Pub. 11 2023 Issue 4

Meeting the Credit Needs of the Community Through Special Purpose Credit Programs

This story appears in the
Utah Bankers Association Magazine Pub. 11 2023 Issue 4

Meeting the credit needs of the communities a bank serves is an ever-evolving challenge. Even financial institutions with strong fair lending compliance management programs can have lending disparities in minority communities when compared to non-minority communities. For decades, discrimination in mortgage lending has led to unequal access to credit for minorities. As financial institutions look for innovative ways to meet the credit needs of minority communities, focusing on recent interagency statements and enforcement actions could prove beneficial in addressing current lending disparities. In 2021, the Department of Justice (DOJ) launched a Combatting Redlining Initiative aimed at addressing modern-day redlining by aggressively enforcing fair lending laws.1 In the majority of redlining consent orders brought forward by the DOJ, financial institutions have been required to conduct a credit needs assessment to inform management of specific credit needs in Black and Hispanic communities. In concert with the Combatting Redlining Initiative, federal regulators recently issued an interagency statement2 encouraging financial institutions to explore opportunities to develop Special Purpose Credit Programs (SPCPs) to meet the credit needs of the communities they serve. Both actions — the requirement of a credit needs assessment and the encouragement of SPCPs — can be construed as what federal regulators perceive are the best solutions to address the reverberating effects of historical discrimination in minority communities.

SPCPs are programs established and administered to extend credit to a class of persons who, under the organization’s customary standards of creditworthiness, probably would not receive such credit or would receive it on less favorable terms than are ordinarily available to other applicants.3 Through careful planning, institutions can proactively evaluate the need for SPCPs in their market areas and implement programs to meet the community credit needs. To establish an SPCP, Regulation B requires financial institutions to produce a written plan that outlines the implementation of the program. The written plan requires financial institutions to identify the demographic characteristics of the population the SPCP intends to serve, as well as conduct needs assessments to understand the barriers keeping underserved groups from accessing credit. Using publicly available market data as well as internal mortgage lending data, financial institutions can identify the demographic groups that would benefit the most from an SPCP, the barriers to credit access for these demographics, and the best way to market the SPCP to the community. The challenges financial institutions face when developing an SPCP program are many. Understanding the groundwork and the intricacies is paramount. Below are key steps to ensure an SPCP meets the credit needs of the community.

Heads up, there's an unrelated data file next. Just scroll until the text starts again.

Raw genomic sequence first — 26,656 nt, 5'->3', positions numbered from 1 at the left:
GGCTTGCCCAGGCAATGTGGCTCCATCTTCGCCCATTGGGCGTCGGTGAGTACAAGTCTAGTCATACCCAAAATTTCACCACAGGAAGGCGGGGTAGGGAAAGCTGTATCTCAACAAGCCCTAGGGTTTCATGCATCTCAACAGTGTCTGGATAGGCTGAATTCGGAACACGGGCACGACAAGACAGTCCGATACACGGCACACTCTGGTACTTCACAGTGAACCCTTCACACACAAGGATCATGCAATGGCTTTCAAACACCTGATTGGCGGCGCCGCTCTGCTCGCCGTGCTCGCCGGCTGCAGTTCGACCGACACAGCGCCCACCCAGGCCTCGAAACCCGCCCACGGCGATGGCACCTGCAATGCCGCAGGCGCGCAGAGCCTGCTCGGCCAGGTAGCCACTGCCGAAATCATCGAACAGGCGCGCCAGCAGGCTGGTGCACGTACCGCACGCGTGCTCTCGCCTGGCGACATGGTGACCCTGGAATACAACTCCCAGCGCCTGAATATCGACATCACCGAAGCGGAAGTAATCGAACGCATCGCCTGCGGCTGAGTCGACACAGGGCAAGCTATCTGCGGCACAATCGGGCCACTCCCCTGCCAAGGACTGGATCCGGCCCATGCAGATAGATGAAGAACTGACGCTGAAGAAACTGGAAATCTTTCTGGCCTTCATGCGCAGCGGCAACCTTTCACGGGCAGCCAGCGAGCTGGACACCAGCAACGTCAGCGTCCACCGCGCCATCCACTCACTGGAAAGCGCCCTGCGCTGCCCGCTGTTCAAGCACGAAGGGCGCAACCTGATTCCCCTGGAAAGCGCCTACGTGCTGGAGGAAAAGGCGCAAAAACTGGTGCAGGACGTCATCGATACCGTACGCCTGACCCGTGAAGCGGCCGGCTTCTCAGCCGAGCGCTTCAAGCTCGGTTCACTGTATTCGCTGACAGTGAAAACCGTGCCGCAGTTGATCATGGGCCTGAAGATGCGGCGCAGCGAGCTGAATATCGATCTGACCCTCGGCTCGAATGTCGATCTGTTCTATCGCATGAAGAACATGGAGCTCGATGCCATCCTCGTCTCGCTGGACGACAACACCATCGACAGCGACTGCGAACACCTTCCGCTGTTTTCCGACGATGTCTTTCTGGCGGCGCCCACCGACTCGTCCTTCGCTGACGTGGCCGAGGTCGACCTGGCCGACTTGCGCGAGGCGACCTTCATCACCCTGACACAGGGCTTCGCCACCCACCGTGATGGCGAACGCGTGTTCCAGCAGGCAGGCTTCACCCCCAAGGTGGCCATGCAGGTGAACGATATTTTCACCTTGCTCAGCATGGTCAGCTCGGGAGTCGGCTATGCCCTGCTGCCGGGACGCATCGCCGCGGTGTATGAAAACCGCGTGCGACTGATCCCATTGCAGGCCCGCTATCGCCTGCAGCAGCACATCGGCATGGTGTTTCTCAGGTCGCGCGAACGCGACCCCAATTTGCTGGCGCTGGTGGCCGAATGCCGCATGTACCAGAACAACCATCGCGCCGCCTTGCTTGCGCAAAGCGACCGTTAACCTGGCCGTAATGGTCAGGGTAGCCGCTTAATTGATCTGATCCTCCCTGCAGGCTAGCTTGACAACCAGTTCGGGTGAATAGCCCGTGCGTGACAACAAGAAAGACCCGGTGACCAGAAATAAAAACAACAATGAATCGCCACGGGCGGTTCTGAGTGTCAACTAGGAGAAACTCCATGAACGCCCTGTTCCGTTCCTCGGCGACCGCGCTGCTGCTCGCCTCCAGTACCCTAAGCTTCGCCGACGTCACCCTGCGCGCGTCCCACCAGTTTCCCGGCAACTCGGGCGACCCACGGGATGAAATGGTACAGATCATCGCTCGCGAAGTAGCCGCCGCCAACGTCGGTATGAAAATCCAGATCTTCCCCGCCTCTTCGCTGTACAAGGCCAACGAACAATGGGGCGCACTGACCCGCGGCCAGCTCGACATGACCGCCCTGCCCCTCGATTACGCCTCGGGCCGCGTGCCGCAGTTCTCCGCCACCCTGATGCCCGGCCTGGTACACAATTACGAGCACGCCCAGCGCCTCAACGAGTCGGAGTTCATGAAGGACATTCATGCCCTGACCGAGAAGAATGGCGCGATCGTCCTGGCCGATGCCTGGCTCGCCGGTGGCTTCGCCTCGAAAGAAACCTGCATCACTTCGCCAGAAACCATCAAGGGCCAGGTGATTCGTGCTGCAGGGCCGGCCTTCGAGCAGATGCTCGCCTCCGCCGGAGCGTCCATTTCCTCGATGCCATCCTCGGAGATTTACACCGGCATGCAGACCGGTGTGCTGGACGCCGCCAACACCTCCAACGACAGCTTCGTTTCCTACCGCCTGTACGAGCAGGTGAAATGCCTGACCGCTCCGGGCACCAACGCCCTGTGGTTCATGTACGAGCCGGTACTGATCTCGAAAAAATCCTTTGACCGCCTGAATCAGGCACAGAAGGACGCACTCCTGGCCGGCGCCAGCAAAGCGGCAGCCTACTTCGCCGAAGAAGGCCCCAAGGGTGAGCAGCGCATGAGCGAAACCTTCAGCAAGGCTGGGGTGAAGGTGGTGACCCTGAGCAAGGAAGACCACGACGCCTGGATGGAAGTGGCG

Setting Up a Special Purpose Credit Program

  1. Identify the Need
    Conduct thorough market research to identify the special needs within the community. Through internal research or the use of a third party to conduct a research-based market study, financial institutions can better understand the demographic and socio-economic conditions of the market area, what barriers residents face in accessing credit, other lending products in the market and what government programs are available, and then develop strategies to provide residential mortgage services to the community.
  2. Engage Legal Counsel
    Involving legal experts early in the process is important to ensure full compliance with applicable laws and regulations. Although the legality of an SPCP is confirmed under the Equal Credit Opportunity Act (ECOA) and Regulation B, institutions should still ensure fair lending and Unfair Deceptive and Abusive Acts or Practices (UDAAP) compliance are followed for all aspects of program development.
  3. Draft a Written Plan
    Based on the identified needs, draft a clear and concise objective for the program. It should articulate the intended beneficiaries and the desired outcomes. This objective will be foundational in shaping the program’s parameters and guidelines. ECOA and Regulation B provide specific details that should be included in the written plan:
    1. The class of persons that the program is designed to benefit;
    2. The procedures and standards for extending credit pursuant to the program;